The Internet Radio Fairness Act would change the legal standard by which judges determine the statutory rate for streaming radio. The royalty rates for most other, related uses of copyright sound recordings use the standards set in section 801(b) of the Copyright Act. The 1998 Digital Millennium Copyright Act made an exception for Internet radio, requiring rates to be set to what the judges felt a hypothetical "willing buyer and willing seller" would agree. The bills would bring Internet radio in line with media like cable- and satellite radio, requiring rates to be set along 801(b) guidelines.

Proponents of the bills argue that the current standards discrepancy creates a competitive environment in which broadcast-, cable-, and satellite radio can flourish, while Internet radio operators are faced with royalty obligations equal to or greater than their annual gross revenue. It's interesting to note that the royalties that record labels (who've already come out in opposition to this bill) pay to publishers and songwriters to record their music are also based on 801(b).

Consider that satellite radio operator SiriusXM pays around 8% of its revenues for the right to use copyright sound recordings in its broadcasts, based on a determination using the 801(b) standard. Pandora, on the other hand, says nearly 70% of its total revenue (based on its Q1 FY 2013) will go to royalty payments (and that's per a deal Pandora struck that actually decreased its obligation (again, here, under "Pureplay Webcasters") from the CRB decision -- a decision based on "willing buyer/willing seller").

The bill does not, as some critics point out, address the fact that AM/FM broadcasters do not pay royalties on the sound recordings they play on the air (which in sense, makes the competitive burden to Internet radio that much heavier). New York Congressman Jerrold Nadler (D) plans to introduce a bill in opposition to the Chaffetz/Wyden bill, the Interim FIRST Act (see RAIN here). That bill would raise the royalties broadcasters pay to stream online to a level that would, in effect, equal what they'd pay for an over-the-air royalty. It would also impose the "willing buyer willing seller" standard to royalty rate settings for media currently using 801(b).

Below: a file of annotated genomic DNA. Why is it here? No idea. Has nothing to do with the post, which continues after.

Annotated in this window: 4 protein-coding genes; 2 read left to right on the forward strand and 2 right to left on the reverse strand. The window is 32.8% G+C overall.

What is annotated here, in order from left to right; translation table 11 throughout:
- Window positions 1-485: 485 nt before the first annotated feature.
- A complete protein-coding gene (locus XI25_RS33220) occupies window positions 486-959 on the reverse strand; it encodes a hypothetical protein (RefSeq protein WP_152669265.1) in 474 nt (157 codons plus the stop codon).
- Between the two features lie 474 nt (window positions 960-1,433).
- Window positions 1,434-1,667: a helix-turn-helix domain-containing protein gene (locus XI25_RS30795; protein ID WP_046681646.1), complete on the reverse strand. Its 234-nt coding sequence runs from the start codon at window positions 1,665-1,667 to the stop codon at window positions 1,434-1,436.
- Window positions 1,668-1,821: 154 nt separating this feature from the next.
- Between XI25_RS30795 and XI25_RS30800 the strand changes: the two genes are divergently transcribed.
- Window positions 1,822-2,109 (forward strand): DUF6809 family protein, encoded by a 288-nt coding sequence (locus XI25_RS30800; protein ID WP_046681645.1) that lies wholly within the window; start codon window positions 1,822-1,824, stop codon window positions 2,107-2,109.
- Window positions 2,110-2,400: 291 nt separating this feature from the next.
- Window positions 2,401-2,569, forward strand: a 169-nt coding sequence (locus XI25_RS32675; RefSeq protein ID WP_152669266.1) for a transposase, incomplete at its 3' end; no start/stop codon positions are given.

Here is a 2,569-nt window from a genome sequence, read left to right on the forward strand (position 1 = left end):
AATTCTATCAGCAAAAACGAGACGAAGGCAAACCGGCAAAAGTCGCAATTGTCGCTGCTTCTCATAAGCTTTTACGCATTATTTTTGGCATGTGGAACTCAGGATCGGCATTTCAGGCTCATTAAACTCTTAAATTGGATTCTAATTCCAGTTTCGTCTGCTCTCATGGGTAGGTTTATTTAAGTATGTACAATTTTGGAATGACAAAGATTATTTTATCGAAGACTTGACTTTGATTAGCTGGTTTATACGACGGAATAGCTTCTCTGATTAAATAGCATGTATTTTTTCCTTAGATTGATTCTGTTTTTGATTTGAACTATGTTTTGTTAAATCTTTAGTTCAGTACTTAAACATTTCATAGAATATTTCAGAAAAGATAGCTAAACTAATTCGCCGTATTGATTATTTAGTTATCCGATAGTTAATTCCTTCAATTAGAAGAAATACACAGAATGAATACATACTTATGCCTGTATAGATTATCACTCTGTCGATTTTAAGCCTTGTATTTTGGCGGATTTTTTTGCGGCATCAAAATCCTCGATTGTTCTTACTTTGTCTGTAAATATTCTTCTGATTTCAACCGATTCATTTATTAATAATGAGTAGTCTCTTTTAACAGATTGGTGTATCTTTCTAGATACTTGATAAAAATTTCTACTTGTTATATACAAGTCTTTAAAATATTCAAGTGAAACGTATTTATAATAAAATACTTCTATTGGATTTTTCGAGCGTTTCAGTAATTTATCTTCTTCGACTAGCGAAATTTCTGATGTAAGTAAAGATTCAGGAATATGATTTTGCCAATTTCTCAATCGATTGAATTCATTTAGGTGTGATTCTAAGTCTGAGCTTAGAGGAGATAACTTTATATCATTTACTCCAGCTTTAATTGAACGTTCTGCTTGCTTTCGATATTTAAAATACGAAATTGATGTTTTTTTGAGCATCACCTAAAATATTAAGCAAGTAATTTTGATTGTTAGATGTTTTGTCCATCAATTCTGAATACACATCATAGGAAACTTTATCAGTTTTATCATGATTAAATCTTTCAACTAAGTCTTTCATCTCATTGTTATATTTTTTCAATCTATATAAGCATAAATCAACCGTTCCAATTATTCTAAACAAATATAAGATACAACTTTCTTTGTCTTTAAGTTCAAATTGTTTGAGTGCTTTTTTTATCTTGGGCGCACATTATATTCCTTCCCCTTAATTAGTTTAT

Currently, under the "willing buyer/willing seller" standard, when CRB judges determine the royalty rate at which webcasters pay copyright owners and performers for the use of sound recordings, they do not (and in fact, are instructed to not) consider the "real world" ramifications of their determination, only the perceived economic value of the right.

"In setting royalties, (801(b)) assesses not only the economic value of the sound recording, but also the public interest in the wide dissemination of the copyrighted material and the impact of the royalty on the service using the music," explains attorney David Oxenford (here).

The 801(b) standard is a set of four criteria the U.S. Copyright Office has historically used to determine a royalty rate. They are:

  • Maximize the availability of creative works to the public;
  • Insure a fair return for copyright owners and a fair income for copyright users;
  • Reflect relative roles of capital investment, cost, and risk, and;
  • Minimize disruptive impact on the industries involved.

Read 801(b) of the Copyright Act here.

More, including commentary, coming soon in RAIN.

Syndicate content